The music team led us all in the call to worship, which was projected on the large drop-down screen. With their beautiful voices they led us in a song, a familiar hymn and two more songs. In between we read a passage of Scripture in unison. The audio-visual people were having technical difficulties.  The songs were new to us, but very easy to learn.  The tempo and tunes were mellow. The words held strong, biblical, Gospel theology.

As a woman came forward, who had a hard time getting her hand-mic to work, we all sat down. She read the passage of Scripture for the message, which was Ecclesiastes 7.  Then the other pastor got up on stage.  He opened in prayer.  This pastor was also young, with stylishly cool glasses, faded jeans, and well, he blended in.

His message was filled with personal illustrations, contemporary and relevant stories, and examples from the latest news. He spoke Gen-Y vernacular. He was humorous, but at times was quiet, contemplative and moving.  Our daughter later noted that he sounded like so many of the other pastors of the same age in similar churches which she had visited in California.  He had a cadence of speaking quite fast, and then slowing way down and then speaking loudly and fast, and then quietly and slowly.  He made excellent use of pauses, and did not use the music stand, which doubled as his pulpit, as a prop.  His movements were very expressive.  He was a good communicator.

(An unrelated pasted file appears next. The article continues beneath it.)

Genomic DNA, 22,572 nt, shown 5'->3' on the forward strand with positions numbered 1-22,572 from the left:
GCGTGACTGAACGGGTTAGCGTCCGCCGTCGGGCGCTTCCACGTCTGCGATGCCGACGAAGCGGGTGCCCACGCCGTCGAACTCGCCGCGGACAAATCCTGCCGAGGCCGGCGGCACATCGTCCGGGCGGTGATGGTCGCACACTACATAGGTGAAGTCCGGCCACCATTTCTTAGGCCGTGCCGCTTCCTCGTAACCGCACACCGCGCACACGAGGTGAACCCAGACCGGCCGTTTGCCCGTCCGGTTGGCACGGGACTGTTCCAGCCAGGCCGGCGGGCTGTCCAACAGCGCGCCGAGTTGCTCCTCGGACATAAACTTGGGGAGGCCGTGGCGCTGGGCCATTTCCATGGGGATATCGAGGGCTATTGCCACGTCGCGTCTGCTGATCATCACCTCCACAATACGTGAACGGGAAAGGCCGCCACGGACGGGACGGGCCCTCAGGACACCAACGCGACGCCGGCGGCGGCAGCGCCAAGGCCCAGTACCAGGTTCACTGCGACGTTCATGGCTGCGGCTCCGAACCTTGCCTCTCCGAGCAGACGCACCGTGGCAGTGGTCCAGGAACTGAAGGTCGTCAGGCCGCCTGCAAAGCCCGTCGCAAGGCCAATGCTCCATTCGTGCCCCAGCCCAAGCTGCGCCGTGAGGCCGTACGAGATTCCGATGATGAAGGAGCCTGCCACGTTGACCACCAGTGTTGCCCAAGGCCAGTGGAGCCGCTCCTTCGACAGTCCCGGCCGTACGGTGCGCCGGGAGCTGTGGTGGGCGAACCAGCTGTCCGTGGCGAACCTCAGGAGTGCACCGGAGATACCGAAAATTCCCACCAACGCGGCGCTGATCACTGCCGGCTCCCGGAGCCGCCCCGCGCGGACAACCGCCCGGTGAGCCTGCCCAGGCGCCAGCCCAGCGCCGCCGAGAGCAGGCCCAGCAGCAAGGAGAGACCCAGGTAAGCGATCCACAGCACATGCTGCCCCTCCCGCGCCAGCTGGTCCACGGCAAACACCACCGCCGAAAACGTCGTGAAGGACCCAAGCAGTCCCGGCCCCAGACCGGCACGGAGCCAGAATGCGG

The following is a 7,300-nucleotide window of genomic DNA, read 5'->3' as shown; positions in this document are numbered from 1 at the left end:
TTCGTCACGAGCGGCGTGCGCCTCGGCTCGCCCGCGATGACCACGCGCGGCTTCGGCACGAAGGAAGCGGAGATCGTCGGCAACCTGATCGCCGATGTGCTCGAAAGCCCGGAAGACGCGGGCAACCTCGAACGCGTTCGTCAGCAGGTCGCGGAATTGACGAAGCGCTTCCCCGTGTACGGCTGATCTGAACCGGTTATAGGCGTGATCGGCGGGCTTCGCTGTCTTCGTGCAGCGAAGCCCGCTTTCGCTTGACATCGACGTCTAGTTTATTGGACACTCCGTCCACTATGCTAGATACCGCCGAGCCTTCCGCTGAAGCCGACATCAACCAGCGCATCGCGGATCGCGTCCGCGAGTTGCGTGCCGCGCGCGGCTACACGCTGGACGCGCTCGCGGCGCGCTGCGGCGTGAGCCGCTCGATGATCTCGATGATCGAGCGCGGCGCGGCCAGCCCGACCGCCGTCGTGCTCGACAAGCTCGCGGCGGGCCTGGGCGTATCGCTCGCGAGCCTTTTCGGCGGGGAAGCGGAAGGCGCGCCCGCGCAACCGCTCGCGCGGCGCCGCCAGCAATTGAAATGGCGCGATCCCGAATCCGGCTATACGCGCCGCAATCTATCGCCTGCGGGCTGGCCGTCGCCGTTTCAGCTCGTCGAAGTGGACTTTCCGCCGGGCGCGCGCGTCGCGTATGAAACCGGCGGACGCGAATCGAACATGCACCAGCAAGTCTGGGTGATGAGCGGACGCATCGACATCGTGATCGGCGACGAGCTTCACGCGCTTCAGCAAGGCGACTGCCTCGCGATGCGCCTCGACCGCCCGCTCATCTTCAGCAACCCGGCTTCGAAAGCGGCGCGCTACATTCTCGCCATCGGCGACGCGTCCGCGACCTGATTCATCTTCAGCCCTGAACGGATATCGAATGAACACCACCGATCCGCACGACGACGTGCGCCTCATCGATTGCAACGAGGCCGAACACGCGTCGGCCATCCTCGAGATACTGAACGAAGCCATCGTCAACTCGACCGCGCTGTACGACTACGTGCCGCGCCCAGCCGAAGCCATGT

The message fit the text, which he wove in and through the ample illustrations.  He led everyone to agree with him about how our lives are so filled with plans and goals and things and stuff, but then ripped the proverbial carpet from under us and helped make us wonder, along with the preacher of Ecclesiastes, how life can suck sometimes. He pointed out what sin and wickedness can do, and what all the false promises and false hopes of our day can do – or not do. He concluded that God was not the deity who put everything in motion and then left the universe to fend for itself and left us to make life good for ourselves. Rather, God is sovereign and in control and often times puts us in bad situations with disappointments and failures and hurts and despair in order to bring us to the end of ourselves and to draw us to him.  At the end of nearly an hour he concluded by pointing us to Romans 8.

There was an admonition, but no call for a commitment, as I have heard Acts 29 churches are apt to do. He encouraged people to come forward to talk with him, to pray,  or to partake in the Lord’s Supper. It was at that point that four couples walked to the front, picked up ceramic goblets and loaves of bread and stood in the aisles next to the stage, facing the audience.  People began to get up and walk forward.

It was at that time that we left.  My old back was in pain from sitting on old hard seats. The mildew and dust aggravated my allergies and sinuses.  So, I had to get my old wimpy self out of there.

Mark grabbed me from behind. We had not seen him and his wife come in.  I was feeling physically miserable, so I excused myself and told him we could talk by phone later on.